The IFComp... what IF

As a writer, there is nothing more frustrating than the recent trending of putting out full novels in the Kindle and Amazon stores with a price of 0 dollars. It completely devalues the months and years of someone’s hard work when you give the end product for free, simply to try to gain an audience and sell your next book or sequel.

It truly is no different for the IFComp. No, interactive fiction won’t ever be commercially viable but when you get the best of the best of the IFComp all for free, it pretty much guarantees most anyone else from making a few dollars for their effort unless you are one of the few elite authors with a name. Yet, there are choice games on platforms selling stories and taking in revenue with their own sites and on Itch and Steam.

I’m going to pick on Prince Quisborne from the IFComp. It is a seriously large game and generally well-received. The first-time author must have spent years bringing his labor of love to fruition. But I’m sure he had his moment of - could I self-publish this? or do I submit it to the Comp and never make a dime? But I’ll get feedback and some positive buzz. It seems like the choice always has to be one or the other.

What if the IFComp acted as a publisher and the commercial brand of interactive fiction? The competition would be the submission points and the judging period would be the agenting process. Then the most marketable of the submissions could be published with both the IFComp and the game authors getting a percentage of the revenue.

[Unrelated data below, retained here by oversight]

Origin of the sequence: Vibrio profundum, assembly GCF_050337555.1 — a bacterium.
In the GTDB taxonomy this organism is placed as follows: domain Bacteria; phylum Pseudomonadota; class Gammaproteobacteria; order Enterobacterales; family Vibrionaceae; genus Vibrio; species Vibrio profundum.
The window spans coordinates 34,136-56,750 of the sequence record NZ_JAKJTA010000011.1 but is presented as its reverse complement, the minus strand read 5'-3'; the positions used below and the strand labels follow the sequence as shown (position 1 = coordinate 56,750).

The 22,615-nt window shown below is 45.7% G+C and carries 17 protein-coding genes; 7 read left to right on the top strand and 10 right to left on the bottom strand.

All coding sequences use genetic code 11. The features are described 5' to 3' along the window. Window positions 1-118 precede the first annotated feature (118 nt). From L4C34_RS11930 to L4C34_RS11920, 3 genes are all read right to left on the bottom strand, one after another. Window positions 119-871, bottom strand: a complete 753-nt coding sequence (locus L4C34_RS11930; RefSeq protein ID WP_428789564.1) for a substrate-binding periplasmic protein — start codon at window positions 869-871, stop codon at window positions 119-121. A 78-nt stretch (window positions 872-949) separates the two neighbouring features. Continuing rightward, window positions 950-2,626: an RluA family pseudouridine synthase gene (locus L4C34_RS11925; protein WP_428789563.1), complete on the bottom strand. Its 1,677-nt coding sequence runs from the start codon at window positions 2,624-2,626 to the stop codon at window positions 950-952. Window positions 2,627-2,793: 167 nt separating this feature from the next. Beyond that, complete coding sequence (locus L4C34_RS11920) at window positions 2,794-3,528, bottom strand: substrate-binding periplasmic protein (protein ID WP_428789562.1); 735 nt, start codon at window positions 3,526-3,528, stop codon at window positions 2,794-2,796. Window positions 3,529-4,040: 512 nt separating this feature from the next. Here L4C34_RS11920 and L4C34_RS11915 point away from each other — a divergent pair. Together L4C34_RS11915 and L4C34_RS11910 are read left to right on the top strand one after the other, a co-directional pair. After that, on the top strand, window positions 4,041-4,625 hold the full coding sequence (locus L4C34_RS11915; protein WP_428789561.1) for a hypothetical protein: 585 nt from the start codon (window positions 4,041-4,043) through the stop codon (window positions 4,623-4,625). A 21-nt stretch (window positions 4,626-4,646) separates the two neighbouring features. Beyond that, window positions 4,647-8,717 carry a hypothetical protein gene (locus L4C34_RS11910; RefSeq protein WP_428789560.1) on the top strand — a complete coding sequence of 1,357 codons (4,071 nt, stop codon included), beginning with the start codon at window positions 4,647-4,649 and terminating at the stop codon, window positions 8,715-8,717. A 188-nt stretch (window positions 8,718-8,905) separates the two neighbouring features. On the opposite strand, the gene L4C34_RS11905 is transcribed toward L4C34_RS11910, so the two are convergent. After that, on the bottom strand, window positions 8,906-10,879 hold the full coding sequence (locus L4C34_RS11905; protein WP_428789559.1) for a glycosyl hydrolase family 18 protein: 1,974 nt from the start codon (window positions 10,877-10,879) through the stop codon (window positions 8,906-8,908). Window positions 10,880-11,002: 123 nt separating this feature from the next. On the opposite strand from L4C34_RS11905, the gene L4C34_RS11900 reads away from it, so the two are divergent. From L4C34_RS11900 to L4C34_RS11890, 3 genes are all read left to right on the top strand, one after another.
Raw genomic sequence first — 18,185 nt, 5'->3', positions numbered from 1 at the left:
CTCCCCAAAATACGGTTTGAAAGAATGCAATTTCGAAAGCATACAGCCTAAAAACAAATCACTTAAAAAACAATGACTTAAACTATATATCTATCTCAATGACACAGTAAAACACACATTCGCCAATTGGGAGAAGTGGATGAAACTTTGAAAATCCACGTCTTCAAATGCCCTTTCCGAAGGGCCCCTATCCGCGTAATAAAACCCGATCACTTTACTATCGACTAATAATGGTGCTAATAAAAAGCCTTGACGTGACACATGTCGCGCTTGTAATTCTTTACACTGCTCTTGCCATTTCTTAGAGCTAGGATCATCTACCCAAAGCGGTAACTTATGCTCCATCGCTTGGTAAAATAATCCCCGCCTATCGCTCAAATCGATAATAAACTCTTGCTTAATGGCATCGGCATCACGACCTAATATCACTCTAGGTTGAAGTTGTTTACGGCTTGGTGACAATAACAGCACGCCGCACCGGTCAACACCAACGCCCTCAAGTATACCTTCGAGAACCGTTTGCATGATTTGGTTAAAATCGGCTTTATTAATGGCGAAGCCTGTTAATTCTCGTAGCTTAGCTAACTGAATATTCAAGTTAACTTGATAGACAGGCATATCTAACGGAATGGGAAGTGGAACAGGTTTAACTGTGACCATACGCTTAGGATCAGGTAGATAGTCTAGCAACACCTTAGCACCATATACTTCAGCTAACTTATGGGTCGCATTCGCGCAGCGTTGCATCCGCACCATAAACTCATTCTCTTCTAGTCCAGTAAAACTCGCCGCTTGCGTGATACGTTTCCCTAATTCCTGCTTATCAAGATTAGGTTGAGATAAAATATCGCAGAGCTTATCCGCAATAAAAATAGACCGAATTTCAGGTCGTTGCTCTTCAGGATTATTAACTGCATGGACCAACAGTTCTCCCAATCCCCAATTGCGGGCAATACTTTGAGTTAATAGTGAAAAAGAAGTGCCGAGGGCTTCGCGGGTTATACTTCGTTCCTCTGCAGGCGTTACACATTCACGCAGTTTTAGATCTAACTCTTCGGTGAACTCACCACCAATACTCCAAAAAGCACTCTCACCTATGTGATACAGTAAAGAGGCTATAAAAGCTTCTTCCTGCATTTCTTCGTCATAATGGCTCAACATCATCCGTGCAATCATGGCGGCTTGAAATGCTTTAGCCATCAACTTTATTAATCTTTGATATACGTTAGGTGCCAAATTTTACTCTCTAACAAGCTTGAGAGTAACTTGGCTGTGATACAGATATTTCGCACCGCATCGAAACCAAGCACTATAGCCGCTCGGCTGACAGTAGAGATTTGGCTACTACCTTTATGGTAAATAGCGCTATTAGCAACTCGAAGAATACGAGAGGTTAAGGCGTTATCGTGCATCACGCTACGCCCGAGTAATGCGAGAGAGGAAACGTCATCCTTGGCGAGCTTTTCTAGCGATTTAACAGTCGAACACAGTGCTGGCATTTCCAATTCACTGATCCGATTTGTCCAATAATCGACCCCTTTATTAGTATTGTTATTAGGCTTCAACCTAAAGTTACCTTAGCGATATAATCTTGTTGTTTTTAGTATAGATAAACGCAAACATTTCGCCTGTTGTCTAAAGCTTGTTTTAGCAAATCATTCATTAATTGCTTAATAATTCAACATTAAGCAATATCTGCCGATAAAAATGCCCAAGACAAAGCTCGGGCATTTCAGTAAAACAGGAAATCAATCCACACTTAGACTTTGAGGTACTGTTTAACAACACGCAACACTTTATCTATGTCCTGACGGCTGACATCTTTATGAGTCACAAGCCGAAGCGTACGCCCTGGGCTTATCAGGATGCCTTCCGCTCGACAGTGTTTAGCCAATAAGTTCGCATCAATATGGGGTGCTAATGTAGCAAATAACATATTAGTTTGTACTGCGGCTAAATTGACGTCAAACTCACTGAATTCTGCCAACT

Under a single brand, the IFComp could be the new modern-day Infocom, maybe not taking in large revenues, but now there is a name and credibility most single game author could never achieve alone. A win-win.

Now the IFComp would still be free to play (during the comp), but those entries with potential are then polished, updated, bugs patched, packaged and published in a storefront for say, between $1.99 and 4.99.

The IFTF wants viable projects to fund. Make the Comp more relevant than ever. Create a brand. Be a publisher and a marketer. Build a presence to the larger gaming world and offer writers & designers a path toward potential reward for their hard work


You do know you compete for a cash prize right?
Like you do win money if you rank in the top 2/3rd of the IFComp…
And nothing is stopping you from selling your game down the line (this if the first example that comes to mind from last year).

Also… why do we have to make money from things we make? Why shouldn’t we pursue creating for the sake of creating?


If this is correct, it is because of the phrase in italics. Giving your work away in the hope of future sales is a rather strange idea. But of course giving away the fruits of one’s labour for free is not itself a devaluation of one’s labour! What is more blessed than giving? What is better than being part of a community that thrives on free sharing?


The rules of ifcomp require the games to be released for free. No one is being forced to participate. The writing and games business is really hard, and IF is a miniscule fraction of that. There are untold thousands of free non-IF games (and things to read for that matter) but so I’m not sure why you’re focusing on IF. There are IF adjacent games that are seemingly commercially successful, but they usually add graphics or something, so if you want to make money you might do well to study those.